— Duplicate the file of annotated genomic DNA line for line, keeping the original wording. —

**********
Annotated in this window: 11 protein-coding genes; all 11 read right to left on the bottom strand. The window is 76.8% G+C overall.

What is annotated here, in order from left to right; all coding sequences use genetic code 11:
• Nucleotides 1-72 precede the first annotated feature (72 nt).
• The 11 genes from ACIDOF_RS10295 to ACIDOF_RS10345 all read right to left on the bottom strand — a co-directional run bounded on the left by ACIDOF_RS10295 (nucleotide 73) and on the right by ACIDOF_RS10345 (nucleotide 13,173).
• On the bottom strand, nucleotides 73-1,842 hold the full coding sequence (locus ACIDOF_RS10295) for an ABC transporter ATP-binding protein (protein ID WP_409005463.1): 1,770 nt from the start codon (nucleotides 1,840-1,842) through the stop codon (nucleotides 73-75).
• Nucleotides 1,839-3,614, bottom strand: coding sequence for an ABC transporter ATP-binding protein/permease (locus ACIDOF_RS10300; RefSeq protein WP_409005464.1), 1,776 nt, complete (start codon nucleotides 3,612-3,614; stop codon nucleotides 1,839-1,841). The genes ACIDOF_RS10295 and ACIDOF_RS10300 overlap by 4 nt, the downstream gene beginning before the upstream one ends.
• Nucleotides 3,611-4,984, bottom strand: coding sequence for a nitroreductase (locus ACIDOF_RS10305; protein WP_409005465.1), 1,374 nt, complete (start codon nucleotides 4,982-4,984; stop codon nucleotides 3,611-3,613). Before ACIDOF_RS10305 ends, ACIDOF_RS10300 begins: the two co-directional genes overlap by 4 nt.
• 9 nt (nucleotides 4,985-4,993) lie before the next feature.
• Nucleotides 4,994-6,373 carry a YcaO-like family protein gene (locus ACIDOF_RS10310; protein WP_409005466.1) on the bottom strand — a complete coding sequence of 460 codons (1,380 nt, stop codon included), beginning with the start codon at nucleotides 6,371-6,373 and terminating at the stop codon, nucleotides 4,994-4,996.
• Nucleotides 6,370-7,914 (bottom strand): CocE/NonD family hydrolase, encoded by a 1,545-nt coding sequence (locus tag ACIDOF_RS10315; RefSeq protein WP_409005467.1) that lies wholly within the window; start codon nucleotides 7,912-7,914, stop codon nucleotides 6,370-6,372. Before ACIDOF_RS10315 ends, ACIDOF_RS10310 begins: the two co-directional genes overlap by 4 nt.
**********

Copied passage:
Annotated in this window: 11 protein-coding genes; all 11 read right to left on the bottom strand. The window is 76.8% G+C overall.

What is annotated here, in order from left to right; all coding sequences use genetic code 11:
• Nucleotides 1-72 precede the first annotated feature (72 nt).
• The 11 genes from ACIDOF_RS10295 to ACIDOF_RS10345 all read right to left on the bottom strand — a co-directional run bounded on the left by ACIDOF_RS10295 (nucleotide 73) and on the right by ACIDOF_RS10345 (nucleotide 13,173).
• On the bottom strand, nucleotides 73-1,842 hold the full coding sequence (locus ACIDOF_RS10295) for an ABC transporter ATP-binding protein (protein ID WP_409005463.1): 1,770 nt from the start codon (nucleotides 1,840-1,842) through the stop codon (nucleotides 73-75).
• Nucleotides 1,839-3,614, bottom strand: coding sequence for an ABC transporter ATP-binding protein/permease (locus ACIDOF_RS10300; RefSeq protein WP_409005464.1), 1,776 nt, complete (start codon nucleotides 3,612-3,614; stop codon nucleotides 1,839-1,841). The genes ACIDOF_RS10295 and ACIDOF_RS10300 overlap by 4 nt, the downstream gene beginning before the upstream one ends.
• Nucleotides 3,611-4,984, bottom strand: coding sequence for a nitroreductase (locus ACIDOF_RS10305; protein WP_409005465.1), 1,374 nt, complete (start codon nucleotides 4,982-4,984; stop codon nucleotides 3,611-3,613). Before ACIDOF_RS10305 ends, ACIDOF_RS10300 begins: the two co-directional genes overlap by 4 nt.
• 9 nt (nucleotides 4,985-4,993) lie before the next feature.
• Nucleotides 4,994-6,373 carry a YcaO-like family protein gene (locus ACIDOF_RS10310; protein WP_409005466.1) on the bottom strand — a complete coding sequence of 460 codons (1,380 nt, stop codon included), beginning with the start codon at nucleotides 6,371-6,373 and terminating at the stop codon, nucleotides 4,994-4,996.
• Nucleotides 6,370-7,914 (bottom strand): CocE/NonD family hydrolase, encoded by a 1,545-nt coding sequence (locus tag ACIDOF_RS10315; RefSeq protein WP_409005467.1) that lies wholly within the window; start codon nucleotides 7,912-7,914, stop codon nucleotides 6,370-6,372. Before ACIDOF_RS10315 ends, ACIDOF_RS10310 begins: the two co-directional genes overlap by 4 nt.